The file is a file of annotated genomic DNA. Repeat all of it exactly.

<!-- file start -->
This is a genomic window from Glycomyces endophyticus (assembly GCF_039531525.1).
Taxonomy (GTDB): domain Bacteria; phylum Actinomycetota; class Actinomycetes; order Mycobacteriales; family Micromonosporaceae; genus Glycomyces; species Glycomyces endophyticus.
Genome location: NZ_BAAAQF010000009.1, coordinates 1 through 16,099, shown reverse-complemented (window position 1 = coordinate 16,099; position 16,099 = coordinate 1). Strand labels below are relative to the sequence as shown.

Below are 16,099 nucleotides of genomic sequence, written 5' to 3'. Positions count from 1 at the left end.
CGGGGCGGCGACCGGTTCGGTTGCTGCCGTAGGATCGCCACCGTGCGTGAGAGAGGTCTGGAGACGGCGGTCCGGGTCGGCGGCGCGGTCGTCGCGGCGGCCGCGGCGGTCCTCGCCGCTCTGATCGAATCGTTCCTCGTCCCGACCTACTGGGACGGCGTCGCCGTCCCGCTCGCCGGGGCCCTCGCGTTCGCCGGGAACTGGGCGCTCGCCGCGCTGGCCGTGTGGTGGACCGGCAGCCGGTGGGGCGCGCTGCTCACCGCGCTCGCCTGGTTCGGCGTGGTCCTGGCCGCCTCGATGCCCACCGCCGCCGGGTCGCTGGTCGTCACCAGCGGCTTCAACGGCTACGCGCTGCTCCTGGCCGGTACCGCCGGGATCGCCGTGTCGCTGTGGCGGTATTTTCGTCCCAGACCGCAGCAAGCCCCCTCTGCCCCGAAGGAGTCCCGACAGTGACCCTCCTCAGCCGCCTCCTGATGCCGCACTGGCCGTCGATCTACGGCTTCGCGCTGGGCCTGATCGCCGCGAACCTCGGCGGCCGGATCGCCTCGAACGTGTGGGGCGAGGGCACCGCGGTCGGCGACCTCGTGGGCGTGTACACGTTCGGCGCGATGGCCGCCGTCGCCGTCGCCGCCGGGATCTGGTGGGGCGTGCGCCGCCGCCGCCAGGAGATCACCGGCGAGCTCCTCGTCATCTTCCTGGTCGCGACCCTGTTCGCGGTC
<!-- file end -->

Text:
This is a genomic window from Glycomyces endophyticus (assembly GCF_039531525.1).
Taxonomy (GTDB): domain Bacteria; phylum Actinomycetota; class Actinomycetes; order Mycobacteriales; family Micromonosporaceae; genus Glycomyces; species Glycomyces endophyticus.
Genome location: NZ_BAAAQF010000009.1, coordinates 1 through 16,099, shown reverse-complemented (window position 1 = coordinate 16,099; position 16,099 = coordinate 1). Strand labels below are relative to the sequence as shown.

Below are 16,099 nucleotides of genomic sequence, written 5' to 3'. Positions count from 1 at the left end.
CGGGGCGGCGACCGGTTCGGTTGCTGCCGTAGGATCGCCACCGTGCGTGAGAGAGGTCTGGAGACGGCGGTCCGGGTCGGCGGCGCGGTCGTCGCGGCGGCCGCGGCGGTCCTCGCCGCTCTGATCGAATCGTTCCTCGTCCCGACCTACTGGGACGGCGTCGCCGTCCCGCTCGCCGGGGCCCTCGCGTTCGCCGGGAACTGGGCGCTCGCCGCGCTGGCCGTGTGGTGGACCGGCAGCCGGTGGGGCGCGCTGCTCACCGCGCTCGCCTGGTTCGGCGTGGTCCTGGCCGCCTCGATGCCCACCGCCGCCGGGTCGCTGGTCGTCACCAGCGGCTTCAACGGCTACGCGCTGCTCCTGGCCGGTACCGCCGGGATCGCCGTGTCGCTGTGGCGGTATTTTCGTCCCAGACCGCAGCAAGCCCCCTCTGCCCCGAAGGAGTCCCGACAGTGACCCTCCTCAGCCGCCTCCTGATGCCGCACTGGCCGTCGATCTACGGCTTCGCGCTGGGCCTGATCGCCGCGAACCTCGGCGGCCGGATCGCCTCGAACGTGTGGGGCGAGGGCACCGCGGTCGGCGACCTCGTGGGCGTGTACACGTTCGGCGCGATGGCCGCCGTCGCCGTCGCCGCCGGGATCTGGTGGGGCGTGCGCCGCCGCCGCCAGGAGATCACCGGCGAGCTCCTCGTCATCTTCCTGGTCGCGACCCTGTTCGCGGTC